Months after the state resolved a long-running dispute over its voter list, Wisconsin’s Elections Commission is poised to send out a routine mailer that could remove tens of thousands of inactive voters from its rolls.
The mailer — which is a postcard sent out every two years — will be delivered to more than 187,000 people who haven’t voted since November of 2016, a four-year span that covers more than a dozen elections.
In a state like Wisconsin, where the past two presidential races have been decided by around 20,000 votes out of more than 3 million cast, changes to the voting list can make national news.
That’s not the case with this latest mailer, which — at least so far — is flying under the radar.
“Generally, people who get this are people who have moved or just aren’t interested in voting anymore,” said Wisconsin Elections Commission spokesperson Reid Magney. “But we occasionally do get several thousand people out of this who will let us know, ‘Oh, yeah, I’m still here … So keep me on the list.'”
The list in question is different than the one that sparked a year-and-a-half legal fight that was resolved in April by the Wisconsin Supreme Court.
That case involved a list of voters flagged as having potentially moved by a multi-state database of government records, known as the Electronic Registration Information Center. By the time the case was resolved in April, it still included about 69,000 names.
In that case, the court ruled that it was the duty of local election officials — not the state — to remove names from the voter list if they’ve moved.
Inactive voters are different. Under state law, Magney said the Elections Commission is required to send these postcards to voters based on one criterion alone.
“All this does is it looks at the voter records and our statewide voter registration system and says, ‘OK, who is registered to vote, who has not voted in any election since November of 2016?” Magney said. “Either (you) voted or you didn’t. And if you didn’t vote, then you’re going to get one of these postcards and people should be looking for them sometime in June.”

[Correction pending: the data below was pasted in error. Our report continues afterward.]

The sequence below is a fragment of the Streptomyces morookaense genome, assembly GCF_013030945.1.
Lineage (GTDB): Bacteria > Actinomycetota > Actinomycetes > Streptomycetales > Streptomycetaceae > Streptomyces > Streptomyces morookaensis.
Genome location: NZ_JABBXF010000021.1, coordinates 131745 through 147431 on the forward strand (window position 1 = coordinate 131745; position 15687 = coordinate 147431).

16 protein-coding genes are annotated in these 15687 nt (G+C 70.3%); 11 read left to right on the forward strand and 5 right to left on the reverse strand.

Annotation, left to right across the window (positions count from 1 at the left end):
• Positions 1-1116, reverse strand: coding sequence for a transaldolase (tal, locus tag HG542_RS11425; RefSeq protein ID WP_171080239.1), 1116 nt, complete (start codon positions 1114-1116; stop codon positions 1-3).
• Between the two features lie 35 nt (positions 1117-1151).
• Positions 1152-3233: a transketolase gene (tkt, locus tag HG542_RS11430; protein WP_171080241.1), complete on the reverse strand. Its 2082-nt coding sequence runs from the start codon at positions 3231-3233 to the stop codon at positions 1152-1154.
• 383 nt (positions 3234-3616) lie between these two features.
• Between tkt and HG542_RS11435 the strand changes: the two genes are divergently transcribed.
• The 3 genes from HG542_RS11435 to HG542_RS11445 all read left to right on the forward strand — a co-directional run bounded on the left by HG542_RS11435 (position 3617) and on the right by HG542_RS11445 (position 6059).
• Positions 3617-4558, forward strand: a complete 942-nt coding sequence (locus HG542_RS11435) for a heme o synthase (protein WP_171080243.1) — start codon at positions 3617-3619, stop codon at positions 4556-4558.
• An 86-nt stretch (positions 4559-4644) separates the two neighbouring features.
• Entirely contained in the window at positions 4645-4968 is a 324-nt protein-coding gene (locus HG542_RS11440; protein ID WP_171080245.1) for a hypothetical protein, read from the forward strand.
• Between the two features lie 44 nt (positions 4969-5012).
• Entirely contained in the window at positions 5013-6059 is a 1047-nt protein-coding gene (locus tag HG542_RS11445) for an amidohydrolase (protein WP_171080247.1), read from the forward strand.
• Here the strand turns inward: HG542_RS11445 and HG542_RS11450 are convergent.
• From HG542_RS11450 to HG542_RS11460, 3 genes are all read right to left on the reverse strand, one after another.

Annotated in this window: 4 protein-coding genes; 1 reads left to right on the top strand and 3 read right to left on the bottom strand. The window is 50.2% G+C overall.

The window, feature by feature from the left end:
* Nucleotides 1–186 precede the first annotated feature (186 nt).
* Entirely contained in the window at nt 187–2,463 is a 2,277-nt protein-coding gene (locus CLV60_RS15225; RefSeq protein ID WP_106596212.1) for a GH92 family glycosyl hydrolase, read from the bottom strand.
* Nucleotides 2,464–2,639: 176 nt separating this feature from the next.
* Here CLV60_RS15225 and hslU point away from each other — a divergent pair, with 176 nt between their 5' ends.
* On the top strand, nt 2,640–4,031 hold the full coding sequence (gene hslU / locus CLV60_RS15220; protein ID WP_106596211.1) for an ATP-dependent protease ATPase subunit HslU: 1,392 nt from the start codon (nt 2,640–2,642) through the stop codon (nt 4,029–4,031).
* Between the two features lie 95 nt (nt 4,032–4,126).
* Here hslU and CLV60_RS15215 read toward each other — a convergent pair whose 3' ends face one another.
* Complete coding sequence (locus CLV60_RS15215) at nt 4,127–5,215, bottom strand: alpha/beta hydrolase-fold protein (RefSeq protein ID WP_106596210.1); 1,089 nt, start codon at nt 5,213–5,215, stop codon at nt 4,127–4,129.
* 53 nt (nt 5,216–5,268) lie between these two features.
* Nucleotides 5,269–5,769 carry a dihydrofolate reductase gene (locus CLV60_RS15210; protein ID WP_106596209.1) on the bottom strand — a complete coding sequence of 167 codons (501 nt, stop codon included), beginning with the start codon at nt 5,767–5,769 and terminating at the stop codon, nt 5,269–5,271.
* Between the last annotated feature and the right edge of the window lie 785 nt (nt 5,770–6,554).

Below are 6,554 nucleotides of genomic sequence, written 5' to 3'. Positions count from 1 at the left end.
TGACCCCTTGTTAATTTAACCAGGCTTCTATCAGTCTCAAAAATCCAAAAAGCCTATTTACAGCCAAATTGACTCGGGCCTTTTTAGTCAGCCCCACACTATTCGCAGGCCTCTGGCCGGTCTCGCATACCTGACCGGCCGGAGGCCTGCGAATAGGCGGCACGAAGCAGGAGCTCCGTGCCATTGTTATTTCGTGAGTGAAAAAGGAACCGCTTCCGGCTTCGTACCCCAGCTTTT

While the two lists are separate, there will be some crossover. According to the commission, about 38,000 of the voters on the movers list are also on the inactive voters list.
The state is scheduled to send the postcards on June 15. People who receive the postcards who want to remain registered should return them to the state.
“And if they don’t respond, then they are moved from the active to the inactive list, which means that they would have to reregister if they wanted to vote,” Magney said.
Clerks will have until July 15 to update their voter lists based on who responds. The Elections Commission will then remove those voters from the state’s registration list on July 31.
The last time the state sent out postcards to inactive voters in 2019, nearly 16,000 people returned the postcards indicating that they wanted to remain registered.